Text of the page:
By Stephanie Donald—Editor, LGBT-Today
For everyone in the LGBT community, approaching the subject of spiritual beliefs is always a situation that causes diametrically opposed opinions.
For most in our community, they choose a life of agnostic or atheistic beliefs and that’s fine if it serves them through their lives. The biggest problem with agnostics and atheists, however, is that they tend to poke fun at those who have spiritual beliefs and degrade religious people who have found a balance in their own lives.
Let’s back-up for a minute and define the huge difference between spirituality and religion.
Religion is a dogmatic and designed to force the followers to think, live, act and raise their family in a very strict way, which passes this dogma from generation to generation until questioning, “Why?” to any part of that dogma is lost. You pretty much just do what your minister tells you because your parents taught you to, because their parents taught them to do the same, etc. The Catholic Church is a very good example of how 1,600 of strict dogma can influence a huge chunk of the Earth’s population toward issues like birth control, abortion and LGBT rights.
Spirituality is something that is a deeply personal belief, derived from a lifetime of asking one’s self the questions that are fundamental to walking the path of truth. Any intelligent person should ask themselves, “Does this sound true to me and if it does/does not, then why?”
Over the last year, I’ve seen wonderful YouTube videos by young people who have defined these differences and condemned the dogma of hate-based religions. These are wonderfully affirming glimpses of intelligent insight about their own spirituality while telling everyone that it’s okay to think freely and believe what you want. The down-side is he still wants to use his views to sell you his books and videos.
Most people are probably reading this thinking that I’m going to tell you what to believe in. That’s exactly what I’m not going to do.
I can tell you what I believe in but my path through life is not meant for everyone to travel. I’m a Wiccan. Some people call us witches. I prefer to think of my belief as a deeply spiritual relationship with the universe and our Mother Earth.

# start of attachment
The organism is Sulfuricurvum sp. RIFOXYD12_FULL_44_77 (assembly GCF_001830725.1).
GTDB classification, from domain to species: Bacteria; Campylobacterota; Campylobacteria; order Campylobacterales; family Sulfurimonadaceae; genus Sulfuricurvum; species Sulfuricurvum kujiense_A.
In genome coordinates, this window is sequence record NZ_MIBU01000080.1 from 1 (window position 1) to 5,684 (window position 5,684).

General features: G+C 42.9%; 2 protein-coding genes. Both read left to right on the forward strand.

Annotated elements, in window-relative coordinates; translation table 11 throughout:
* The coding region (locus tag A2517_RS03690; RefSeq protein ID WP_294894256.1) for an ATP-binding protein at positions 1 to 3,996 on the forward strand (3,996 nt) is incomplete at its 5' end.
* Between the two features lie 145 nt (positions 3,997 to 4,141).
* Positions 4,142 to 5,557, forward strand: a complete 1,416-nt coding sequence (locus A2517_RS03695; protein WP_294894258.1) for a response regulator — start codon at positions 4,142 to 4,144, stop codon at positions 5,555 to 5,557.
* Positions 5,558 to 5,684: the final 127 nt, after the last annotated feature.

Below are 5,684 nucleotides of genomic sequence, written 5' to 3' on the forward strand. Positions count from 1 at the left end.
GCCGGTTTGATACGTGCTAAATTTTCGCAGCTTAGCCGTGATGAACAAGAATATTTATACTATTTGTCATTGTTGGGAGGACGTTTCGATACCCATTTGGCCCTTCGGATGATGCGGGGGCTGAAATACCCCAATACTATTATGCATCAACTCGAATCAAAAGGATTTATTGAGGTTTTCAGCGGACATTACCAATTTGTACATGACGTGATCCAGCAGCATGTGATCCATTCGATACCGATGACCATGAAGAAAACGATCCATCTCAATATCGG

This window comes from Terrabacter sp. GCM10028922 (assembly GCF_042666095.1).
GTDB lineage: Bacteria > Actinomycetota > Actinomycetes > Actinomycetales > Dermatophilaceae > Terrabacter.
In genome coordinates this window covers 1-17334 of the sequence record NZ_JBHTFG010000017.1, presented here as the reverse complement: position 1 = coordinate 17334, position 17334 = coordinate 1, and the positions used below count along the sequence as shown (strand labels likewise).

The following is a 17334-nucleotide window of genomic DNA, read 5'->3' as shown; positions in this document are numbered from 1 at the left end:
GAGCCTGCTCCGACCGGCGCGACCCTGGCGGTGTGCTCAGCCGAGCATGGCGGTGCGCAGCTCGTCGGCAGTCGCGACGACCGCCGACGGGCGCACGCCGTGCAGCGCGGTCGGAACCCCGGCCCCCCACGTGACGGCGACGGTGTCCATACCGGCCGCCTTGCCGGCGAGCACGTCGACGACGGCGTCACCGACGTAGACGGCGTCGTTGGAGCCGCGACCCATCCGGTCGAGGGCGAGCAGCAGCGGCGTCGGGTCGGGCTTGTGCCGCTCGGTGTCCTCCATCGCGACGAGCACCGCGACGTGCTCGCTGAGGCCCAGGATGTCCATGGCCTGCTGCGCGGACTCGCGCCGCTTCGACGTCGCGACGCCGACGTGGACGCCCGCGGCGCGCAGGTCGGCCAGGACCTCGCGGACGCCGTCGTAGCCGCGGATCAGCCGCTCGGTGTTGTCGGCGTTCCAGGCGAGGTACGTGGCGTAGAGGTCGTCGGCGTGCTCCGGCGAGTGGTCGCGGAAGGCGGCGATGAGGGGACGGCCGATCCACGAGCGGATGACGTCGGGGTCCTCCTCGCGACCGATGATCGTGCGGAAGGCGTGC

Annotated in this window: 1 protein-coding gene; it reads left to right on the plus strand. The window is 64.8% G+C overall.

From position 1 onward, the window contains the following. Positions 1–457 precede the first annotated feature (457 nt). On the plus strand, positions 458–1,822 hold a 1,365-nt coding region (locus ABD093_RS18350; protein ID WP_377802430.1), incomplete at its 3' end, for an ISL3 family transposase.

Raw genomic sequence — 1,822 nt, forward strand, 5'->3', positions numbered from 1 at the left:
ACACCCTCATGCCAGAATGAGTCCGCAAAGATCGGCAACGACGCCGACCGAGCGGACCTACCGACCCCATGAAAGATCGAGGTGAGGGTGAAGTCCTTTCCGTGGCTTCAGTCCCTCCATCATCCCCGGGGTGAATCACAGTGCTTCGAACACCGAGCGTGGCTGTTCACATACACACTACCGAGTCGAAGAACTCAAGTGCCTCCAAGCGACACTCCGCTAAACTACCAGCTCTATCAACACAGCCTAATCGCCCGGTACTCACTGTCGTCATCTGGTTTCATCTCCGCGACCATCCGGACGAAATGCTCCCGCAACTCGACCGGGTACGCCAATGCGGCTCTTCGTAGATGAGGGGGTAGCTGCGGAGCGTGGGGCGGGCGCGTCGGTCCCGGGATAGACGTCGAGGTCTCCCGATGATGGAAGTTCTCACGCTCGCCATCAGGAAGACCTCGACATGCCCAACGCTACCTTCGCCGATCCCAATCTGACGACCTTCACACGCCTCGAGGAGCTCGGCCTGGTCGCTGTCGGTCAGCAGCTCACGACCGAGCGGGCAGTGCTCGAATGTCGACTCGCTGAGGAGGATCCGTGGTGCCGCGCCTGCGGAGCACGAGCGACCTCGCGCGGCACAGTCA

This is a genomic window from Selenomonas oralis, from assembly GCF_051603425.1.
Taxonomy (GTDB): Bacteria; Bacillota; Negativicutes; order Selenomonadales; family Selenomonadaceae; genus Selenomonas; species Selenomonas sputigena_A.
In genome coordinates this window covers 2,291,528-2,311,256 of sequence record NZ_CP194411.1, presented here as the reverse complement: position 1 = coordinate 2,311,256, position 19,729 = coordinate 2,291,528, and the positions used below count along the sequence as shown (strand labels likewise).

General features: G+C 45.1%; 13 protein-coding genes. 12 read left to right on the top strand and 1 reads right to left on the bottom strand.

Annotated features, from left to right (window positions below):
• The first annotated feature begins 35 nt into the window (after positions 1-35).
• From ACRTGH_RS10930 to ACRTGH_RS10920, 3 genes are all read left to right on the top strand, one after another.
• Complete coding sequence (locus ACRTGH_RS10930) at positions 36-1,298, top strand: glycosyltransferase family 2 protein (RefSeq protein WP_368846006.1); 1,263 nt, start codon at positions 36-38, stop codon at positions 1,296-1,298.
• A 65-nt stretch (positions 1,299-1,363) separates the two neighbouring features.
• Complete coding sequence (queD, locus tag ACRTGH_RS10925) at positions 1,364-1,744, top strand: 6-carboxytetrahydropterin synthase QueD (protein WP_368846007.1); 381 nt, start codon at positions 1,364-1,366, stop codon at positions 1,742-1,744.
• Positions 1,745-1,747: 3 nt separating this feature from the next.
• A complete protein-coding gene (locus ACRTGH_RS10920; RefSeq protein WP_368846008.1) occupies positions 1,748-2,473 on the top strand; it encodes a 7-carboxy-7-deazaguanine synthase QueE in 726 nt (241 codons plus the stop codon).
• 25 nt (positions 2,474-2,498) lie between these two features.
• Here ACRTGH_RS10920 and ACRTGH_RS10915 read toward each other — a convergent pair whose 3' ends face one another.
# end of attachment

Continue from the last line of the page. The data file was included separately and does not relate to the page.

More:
How did I come about this epiphany? It began when I was 12-years-old in 1967 and began to realize my sexuality. Here in Florida I was surrounded with bible-thumpers who stressed the evil of homosexuality. Those were the days long before the Christian fundamentalists had taken their first steps into major political party control. I had listened intently to their condemnations of not only my secret sexuality, not having the courage yet to come out, and also the constant and harsh rants of bigotry against the African-American community. As much as their condemnation of homosexuality, I was constantly angered by their prattle of racial bigotry.
One time I was with some older friends in their car (that was being nice because it was a rust bucket that barely qualified as a car) to Melbourne Beach to go surfing and on the way home we broke down in front a quaint, old riverfront house with a curious British woman sitting on the front steps as if she were waiting for us to arrive. She invited us in to use the phone and the inside of her house was like a scene from a Robert Bloch horror novel.
She introduced herself as Sybil Leek and she even had a pet Jackdaw (a large variety of crow) named Mr. Hotfoot Jackson. My friends were terrified and decided to wait out by the car to be picked up. I asked to stay inside and look at her books and other objects of art. Sybil was more than happy to answer my questions and I had many. When my friends’ parents arrived, Sybil offered to take me home herself.
Sybil was one of the premiere witches of our time. She had definite opinions about the Pagan and Wiccan spirituality that would have impacts that are still felt today. She was also something of a media-whore, grabbing headlines when and where she could. She was the only person who accurately predicted the assassination of President John F. Kennedy.
From that summer day forward, Sybil and I became friends until her death just before All Hallow’s Eve (Halloween), October 26, 1982. I learned as much as I could from her and she set me on the path of my own spiritual awakening.
The concept about a spiritual awakening is that it doesn’t matter if you believe in God, Allah, Buddha, Krishna or Gaia. It’s your journey down the path towards truth and my truth is not your truth, therefore I have no business teaching you my truth. I can relate stories that stirred me toward my truth but it’s up to you to decide if these stories make a difference to you.
The only bit of advice I can relate is don’t let someone dictate your beliefs to you and never criticize someone else’s beliefs unless those beliefs violate yours.
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